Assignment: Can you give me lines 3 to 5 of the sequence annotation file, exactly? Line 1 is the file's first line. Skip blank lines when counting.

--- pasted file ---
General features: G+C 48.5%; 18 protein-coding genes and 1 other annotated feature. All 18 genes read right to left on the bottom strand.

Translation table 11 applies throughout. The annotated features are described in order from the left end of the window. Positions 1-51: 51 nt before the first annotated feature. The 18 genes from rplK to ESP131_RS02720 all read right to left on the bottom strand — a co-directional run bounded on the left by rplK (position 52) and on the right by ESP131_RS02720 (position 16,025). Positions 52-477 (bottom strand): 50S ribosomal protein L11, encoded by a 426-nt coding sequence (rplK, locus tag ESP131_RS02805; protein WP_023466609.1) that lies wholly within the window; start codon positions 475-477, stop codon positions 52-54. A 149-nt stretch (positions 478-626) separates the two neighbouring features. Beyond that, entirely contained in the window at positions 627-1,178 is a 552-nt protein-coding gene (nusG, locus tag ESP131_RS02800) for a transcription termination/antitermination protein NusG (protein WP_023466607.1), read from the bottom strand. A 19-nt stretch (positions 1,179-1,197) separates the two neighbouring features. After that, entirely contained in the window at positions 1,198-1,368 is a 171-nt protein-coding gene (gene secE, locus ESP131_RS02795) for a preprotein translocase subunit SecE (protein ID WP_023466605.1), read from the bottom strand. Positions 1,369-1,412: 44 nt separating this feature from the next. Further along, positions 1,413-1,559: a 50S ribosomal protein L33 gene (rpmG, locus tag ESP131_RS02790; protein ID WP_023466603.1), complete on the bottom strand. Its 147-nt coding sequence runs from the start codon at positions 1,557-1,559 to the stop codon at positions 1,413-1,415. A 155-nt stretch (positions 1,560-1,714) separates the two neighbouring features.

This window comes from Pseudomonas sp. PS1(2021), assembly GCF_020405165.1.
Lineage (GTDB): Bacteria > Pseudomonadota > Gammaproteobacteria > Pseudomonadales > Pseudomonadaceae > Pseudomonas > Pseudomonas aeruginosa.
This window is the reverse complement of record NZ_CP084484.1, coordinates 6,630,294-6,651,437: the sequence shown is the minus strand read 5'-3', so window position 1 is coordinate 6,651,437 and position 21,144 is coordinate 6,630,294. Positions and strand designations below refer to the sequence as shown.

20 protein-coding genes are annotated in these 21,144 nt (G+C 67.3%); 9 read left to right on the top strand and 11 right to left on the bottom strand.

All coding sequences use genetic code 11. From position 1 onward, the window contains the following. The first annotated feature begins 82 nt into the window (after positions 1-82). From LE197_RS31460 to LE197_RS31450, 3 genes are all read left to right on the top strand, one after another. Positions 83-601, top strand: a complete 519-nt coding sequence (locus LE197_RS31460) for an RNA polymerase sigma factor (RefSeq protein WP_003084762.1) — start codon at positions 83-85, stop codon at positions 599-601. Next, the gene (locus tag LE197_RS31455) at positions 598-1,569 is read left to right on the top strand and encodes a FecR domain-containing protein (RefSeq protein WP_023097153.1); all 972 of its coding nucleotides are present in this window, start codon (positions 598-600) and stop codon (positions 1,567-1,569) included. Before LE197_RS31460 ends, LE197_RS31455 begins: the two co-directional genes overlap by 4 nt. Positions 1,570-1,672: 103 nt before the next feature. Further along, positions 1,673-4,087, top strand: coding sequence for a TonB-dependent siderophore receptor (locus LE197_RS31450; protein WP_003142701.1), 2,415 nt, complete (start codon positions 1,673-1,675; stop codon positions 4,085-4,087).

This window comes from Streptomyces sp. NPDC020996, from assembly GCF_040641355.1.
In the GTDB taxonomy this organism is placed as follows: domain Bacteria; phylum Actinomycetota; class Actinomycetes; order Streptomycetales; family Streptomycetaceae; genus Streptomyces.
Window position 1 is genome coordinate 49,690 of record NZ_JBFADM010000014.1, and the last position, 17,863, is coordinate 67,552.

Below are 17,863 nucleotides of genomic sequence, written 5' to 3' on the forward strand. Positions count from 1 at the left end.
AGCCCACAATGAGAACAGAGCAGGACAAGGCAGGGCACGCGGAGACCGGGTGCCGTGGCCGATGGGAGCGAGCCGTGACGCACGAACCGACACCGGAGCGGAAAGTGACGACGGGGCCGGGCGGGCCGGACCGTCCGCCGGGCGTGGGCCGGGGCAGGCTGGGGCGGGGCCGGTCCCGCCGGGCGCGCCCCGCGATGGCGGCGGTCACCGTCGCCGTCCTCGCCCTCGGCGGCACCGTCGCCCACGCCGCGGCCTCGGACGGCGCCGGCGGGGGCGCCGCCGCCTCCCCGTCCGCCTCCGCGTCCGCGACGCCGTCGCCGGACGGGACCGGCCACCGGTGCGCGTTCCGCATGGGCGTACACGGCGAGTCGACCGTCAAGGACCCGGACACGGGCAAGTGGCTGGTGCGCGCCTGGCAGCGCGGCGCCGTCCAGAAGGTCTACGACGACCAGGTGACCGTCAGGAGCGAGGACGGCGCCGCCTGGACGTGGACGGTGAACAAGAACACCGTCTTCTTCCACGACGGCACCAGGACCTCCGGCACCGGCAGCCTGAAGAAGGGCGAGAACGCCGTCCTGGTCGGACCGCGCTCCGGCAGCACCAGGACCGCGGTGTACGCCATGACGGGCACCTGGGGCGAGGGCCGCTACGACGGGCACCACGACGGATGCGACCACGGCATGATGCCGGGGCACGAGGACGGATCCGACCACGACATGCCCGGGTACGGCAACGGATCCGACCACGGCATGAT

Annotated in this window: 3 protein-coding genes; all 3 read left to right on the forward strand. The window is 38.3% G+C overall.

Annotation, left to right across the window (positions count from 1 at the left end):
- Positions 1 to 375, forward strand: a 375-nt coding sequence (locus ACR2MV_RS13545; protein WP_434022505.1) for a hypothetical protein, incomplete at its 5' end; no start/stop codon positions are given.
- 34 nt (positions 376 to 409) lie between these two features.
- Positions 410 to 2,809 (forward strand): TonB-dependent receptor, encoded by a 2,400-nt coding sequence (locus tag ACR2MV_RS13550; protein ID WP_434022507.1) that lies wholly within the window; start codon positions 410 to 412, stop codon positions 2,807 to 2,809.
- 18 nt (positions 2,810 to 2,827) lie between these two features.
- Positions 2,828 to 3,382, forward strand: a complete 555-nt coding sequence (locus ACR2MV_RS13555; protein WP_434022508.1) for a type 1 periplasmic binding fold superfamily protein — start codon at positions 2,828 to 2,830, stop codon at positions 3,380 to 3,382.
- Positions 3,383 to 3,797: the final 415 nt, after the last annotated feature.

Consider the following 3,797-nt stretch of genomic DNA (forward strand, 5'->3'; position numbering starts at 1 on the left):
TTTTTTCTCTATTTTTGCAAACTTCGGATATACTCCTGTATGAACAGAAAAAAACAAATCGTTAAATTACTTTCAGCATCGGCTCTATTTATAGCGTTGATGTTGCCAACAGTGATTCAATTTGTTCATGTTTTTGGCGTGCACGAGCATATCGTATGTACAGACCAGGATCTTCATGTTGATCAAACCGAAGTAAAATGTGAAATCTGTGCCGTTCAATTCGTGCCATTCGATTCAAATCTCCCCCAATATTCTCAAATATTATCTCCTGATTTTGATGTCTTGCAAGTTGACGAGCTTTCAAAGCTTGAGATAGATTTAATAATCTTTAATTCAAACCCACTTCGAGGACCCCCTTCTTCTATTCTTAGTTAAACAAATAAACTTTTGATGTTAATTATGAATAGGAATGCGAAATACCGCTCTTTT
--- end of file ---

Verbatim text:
This window comes from Pseudomonas sp. PS1(2021), assembly GCF_020405165.1.
Lineage (GTDB): Bacteria > Pseudomonadota > Gammaproteobacteria > Pseudomonadales > Pseudomonadaceae > Pseudomonas > Pseudomonas aeruginosa.
This window is the reverse complement of record NZ_CP084484.1, coordinates 6,630,294-6,651,437: the sequence shown is the minus strand read 5'-3', so window position 1 is coordinate 6,651,437 and position 21,144 is coordinate 6,630,294. Positions and strand designations below refer to the sequence as shown.